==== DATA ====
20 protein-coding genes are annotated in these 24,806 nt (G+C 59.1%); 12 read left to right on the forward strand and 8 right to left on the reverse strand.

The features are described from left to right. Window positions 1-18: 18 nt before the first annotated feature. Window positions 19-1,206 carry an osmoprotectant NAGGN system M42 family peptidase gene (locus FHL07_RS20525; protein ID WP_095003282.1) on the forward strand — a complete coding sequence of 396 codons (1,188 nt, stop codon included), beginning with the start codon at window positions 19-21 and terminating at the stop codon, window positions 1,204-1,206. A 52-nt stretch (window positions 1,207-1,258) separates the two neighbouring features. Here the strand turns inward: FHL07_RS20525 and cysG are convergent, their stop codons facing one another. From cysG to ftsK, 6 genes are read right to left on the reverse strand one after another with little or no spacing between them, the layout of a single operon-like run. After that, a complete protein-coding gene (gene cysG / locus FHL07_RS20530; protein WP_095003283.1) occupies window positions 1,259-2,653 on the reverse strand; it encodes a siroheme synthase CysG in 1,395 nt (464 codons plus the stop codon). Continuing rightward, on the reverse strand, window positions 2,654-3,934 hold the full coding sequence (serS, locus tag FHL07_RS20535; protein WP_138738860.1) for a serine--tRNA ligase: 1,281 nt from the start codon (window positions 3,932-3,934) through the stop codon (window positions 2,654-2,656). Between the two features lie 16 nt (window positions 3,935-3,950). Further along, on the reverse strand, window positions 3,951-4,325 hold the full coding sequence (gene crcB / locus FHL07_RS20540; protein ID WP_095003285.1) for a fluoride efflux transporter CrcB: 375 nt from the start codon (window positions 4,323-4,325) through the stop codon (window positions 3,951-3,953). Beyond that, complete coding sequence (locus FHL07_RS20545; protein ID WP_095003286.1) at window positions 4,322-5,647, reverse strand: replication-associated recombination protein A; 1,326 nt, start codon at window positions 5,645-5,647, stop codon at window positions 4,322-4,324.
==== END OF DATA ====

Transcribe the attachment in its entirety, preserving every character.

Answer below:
20 protein-coding genes are annotated in these 24,806 nt (G+C 59.1%); 12 read left to right on the forward strand and 8 right to left on the reverse strand.

The features are described from left to right. Window positions 1-18: 18 nt before the first annotated feature. Window positions 19-1,206 carry an osmoprotectant NAGGN system M42 family peptidase gene (locus FHL07_RS20525; protein ID WP_095003282.1) on the forward strand — a complete coding sequence of 396 codons (1,188 nt, stop codon included), beginning with the start codon at window positions 19-21 and terminating at the stop codon, window positions 1,204-1,206. A 52-nt stretch (window positions 1,207-1,258) separates the two neighbouring features. Here the strand turns inward: FHL07_RS20525 and cysG are convergent, their stop codons facing one another. From cysG to ftsK, 6 genes are read right to left on the reverse strand one after another with little or no spacing between them, the layout of a single operon-like run. After that, a complete protein-coding gene (gene cysG / locus FHL07_RS20530; protein WP_095003283.1) occupies window positions 1,259-2,653 on the reverse strand; it encodes a siroheme synthase CysG in 1,395 nt (464 codons plus the stop codon). Continuing rightward, on the reverse strand, window positions 2,654-3,934 hold the full coding sequence (serS, locus tag FHL07_RS20535; protein WP_138738860.1) for a serine--tRNA ligase: 1,281 nt from the start codon (window positions 3,932-3,934) through the stop codon (window positions 2,654-2,656). Between the two features lie 16 nt (window positions 3,935-3,950). Further along, on the reverse strand, window positions 3,951-4,325 hold the full coding sequence (gene crcB / locus FHL07_RS20540; protein ID WP_095003285.1) for a fluoride efflux transporter CrcB: 375 nt from the start codon (window positions 4,323-4,325) through the stop codon (window positions 3,951-3,953). Beyond that, complete coding sequence (locus FHL07_RS20545; protein ID WP_095003286.1) at window positions 4,322-5,647, reverse strand: replication-associated recombination protein A; 1,326 nt, start codon at window positions 5,645-5,647, stop codon at window positions 4,322-4,324.